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Green Energy And Better Crops: Tinted Solar Panels Could Boost Farm Incomes

Green Energy And Better Crops: Tinted Solar Panels Could Boost Farm Incomes

Researchers have demonstrated the use of tinted, semi-transparent solar panels to generate electricity and produce nutritionally-superior crops simultaneously, bringing the prospect of higher incomes for farmers and maximising use of agricultural land.

By allowing farmers to diversify their portfolio, this novel system could offer financial protection from fluctuations in market prices or changes in demand, and mitigate risks associated with an unreliable climate. On a larger scale it could vastly increase capacity for solar-powered electricity generation without compromising agricultural production.

This is not the first time that crops and electricity have been produced simultaneously using semi-transparent solar panels - a technique called 'agrivoltaics'. But in a novel adaptation, the researchers used orange-tinted panels to make best use of the wavelengths - or colours - of light that could pass through them.

The tinted solar panels absorb blue and green wavelengths to generate electricity. Orange and red wavelengths pass through, allowing plants underneath to grow. While the crop receives less than half the total amount of light it would get if grown in a standard agricultural system, the colours passing through the panels are the ones most suitable for its growth.

"For high value crops like basil, the value of the electricity generated just compensates for the loss in biomass production caused by the tinted solar panels. But when the value of the crop was lower, like spinach, there was a significant financial advantage to this novel agrivoltaic technique," said Dr Paolo Bombelli, a researcher in the University of Cambridge's Department of Biochemistry, who led the study.

The combined value of the spinach and electricity produced using the tinted agrivoltaic system was 35% higher than growing spinach alone under normal growing conditions. By contrast, the gross financial gain for basil grown in this way was only 2.5%. The calculations used current market prices: basil sells for around five times more than spinach. The value of the electricity produced was calculated by assuming it would be sold to the Italian national grid, where the study was conducted.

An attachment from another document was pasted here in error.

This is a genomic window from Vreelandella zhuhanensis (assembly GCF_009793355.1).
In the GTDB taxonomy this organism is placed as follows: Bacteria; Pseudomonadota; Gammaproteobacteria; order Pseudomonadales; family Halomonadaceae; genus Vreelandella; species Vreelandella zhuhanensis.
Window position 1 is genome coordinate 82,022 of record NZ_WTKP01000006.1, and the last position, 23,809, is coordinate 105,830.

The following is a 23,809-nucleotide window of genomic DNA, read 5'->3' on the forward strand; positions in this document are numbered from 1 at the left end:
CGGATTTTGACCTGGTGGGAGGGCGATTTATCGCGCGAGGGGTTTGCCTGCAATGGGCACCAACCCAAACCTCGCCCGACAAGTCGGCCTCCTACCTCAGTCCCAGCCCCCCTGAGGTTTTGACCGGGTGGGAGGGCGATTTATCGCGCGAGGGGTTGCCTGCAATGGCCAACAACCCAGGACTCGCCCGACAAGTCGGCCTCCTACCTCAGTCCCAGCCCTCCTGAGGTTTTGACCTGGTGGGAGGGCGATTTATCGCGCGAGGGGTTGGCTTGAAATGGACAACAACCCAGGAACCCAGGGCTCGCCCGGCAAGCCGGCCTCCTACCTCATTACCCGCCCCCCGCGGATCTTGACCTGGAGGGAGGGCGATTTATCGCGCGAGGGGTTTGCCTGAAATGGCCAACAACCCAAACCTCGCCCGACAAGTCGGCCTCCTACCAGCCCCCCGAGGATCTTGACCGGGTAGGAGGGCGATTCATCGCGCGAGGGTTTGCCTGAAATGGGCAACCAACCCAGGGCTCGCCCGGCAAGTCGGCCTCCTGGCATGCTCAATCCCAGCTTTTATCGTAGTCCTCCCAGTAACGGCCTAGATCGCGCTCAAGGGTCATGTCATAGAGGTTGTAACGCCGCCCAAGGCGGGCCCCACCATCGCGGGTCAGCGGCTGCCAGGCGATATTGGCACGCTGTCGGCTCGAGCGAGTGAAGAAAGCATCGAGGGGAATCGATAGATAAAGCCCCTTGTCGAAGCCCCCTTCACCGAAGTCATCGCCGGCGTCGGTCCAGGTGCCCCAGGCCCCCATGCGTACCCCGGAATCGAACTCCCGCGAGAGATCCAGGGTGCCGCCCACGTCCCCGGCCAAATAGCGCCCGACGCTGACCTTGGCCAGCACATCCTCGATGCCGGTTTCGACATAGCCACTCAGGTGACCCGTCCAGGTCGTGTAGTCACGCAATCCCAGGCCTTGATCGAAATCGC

"Our calculations are a fairly conservative estimate of the overall financial value of this system. In reality if a farmer were buying electricity from the national grid to run their premises then the benefit would be much greater," said Professor Christopher Howe in the University of Cambridge's Department of Biochemistry, who was also involved in the research.

The study found the saleable yield of basil grown under the tinted solar panels reduced by 15%, and spinach reduced by around 26%, compared to under normal growing conditions. However, the spinach roots grew far less than their stems and leaves: with less light available, the plants were putting their energy into growing their 'biological solar panels' to capture the light.

Laboratory analysis of the spinach and basil leaves grown under the panels revealed both had a higher concentration of protein. The researchers think the plants could be producing extra protein to boost their ability to photosynthesise under reduced light conditions. In an additional adaptation to the reduced light, longer stems produced by spinach could make harvesting easier by lifting the leaves further from the soil.

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